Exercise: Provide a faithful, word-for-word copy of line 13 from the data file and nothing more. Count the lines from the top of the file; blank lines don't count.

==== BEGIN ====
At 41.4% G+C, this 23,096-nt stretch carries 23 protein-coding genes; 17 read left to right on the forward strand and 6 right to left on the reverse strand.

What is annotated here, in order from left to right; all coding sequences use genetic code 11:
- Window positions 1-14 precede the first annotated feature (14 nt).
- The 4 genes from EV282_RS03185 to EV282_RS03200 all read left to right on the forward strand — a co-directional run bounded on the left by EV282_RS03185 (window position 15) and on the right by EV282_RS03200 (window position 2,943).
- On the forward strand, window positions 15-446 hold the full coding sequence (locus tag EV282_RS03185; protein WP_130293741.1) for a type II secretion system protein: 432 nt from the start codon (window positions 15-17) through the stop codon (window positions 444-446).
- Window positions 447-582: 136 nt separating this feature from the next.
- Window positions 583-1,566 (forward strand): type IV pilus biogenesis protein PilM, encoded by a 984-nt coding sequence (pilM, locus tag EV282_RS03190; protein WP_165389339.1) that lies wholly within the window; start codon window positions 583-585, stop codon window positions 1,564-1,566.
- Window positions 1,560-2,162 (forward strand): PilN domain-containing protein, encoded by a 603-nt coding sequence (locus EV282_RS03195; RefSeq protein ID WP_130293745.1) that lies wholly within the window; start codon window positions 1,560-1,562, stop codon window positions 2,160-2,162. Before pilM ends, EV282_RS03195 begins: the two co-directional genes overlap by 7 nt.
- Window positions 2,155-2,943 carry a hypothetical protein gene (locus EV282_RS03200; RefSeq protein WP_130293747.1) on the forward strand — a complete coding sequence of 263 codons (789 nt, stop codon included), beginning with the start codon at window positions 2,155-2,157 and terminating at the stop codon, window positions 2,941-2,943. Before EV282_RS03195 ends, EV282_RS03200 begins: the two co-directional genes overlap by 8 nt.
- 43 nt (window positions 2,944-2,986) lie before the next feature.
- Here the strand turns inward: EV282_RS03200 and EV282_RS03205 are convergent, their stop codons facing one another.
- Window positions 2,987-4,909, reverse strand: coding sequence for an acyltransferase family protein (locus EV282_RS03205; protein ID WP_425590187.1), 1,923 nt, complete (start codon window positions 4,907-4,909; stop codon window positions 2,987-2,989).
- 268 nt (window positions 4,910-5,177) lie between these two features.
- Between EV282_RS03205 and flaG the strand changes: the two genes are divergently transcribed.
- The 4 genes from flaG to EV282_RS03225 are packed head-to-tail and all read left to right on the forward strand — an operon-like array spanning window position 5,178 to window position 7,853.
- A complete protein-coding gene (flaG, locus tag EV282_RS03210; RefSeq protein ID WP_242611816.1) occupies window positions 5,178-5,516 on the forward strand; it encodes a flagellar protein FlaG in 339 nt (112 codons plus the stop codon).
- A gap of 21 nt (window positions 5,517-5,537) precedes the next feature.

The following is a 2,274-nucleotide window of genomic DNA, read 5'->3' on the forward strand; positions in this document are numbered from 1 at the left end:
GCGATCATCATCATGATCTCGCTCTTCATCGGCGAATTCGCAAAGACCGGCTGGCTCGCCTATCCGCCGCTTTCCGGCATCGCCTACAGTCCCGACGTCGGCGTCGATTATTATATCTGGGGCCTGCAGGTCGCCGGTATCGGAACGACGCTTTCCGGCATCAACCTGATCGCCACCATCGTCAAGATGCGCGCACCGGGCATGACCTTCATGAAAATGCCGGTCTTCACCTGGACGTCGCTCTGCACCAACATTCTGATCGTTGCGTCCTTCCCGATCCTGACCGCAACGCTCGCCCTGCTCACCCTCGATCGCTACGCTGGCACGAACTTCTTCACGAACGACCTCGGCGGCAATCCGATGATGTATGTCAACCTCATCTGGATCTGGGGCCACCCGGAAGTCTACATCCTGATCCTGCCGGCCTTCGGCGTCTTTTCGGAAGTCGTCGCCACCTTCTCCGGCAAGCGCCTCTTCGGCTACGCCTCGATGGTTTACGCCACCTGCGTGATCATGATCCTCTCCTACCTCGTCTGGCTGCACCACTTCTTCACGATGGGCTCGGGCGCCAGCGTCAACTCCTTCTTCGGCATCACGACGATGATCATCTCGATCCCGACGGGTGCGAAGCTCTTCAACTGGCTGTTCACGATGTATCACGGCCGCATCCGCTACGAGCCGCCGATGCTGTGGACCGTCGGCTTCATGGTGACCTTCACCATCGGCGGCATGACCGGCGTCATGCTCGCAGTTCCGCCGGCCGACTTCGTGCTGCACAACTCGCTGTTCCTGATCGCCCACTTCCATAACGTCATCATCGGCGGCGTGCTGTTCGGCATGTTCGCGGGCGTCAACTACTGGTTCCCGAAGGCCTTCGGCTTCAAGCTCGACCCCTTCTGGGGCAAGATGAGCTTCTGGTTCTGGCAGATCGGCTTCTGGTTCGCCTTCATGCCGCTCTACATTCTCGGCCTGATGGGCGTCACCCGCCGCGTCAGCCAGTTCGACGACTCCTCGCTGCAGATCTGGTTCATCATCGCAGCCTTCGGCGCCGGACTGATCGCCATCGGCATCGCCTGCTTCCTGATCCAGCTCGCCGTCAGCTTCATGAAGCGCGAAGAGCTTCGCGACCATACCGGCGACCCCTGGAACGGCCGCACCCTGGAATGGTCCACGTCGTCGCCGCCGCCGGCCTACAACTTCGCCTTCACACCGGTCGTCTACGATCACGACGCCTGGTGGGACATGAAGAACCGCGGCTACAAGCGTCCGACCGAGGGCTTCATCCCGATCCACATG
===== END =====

- 268 nt (window positions 4,910-5,177) lie between these two features.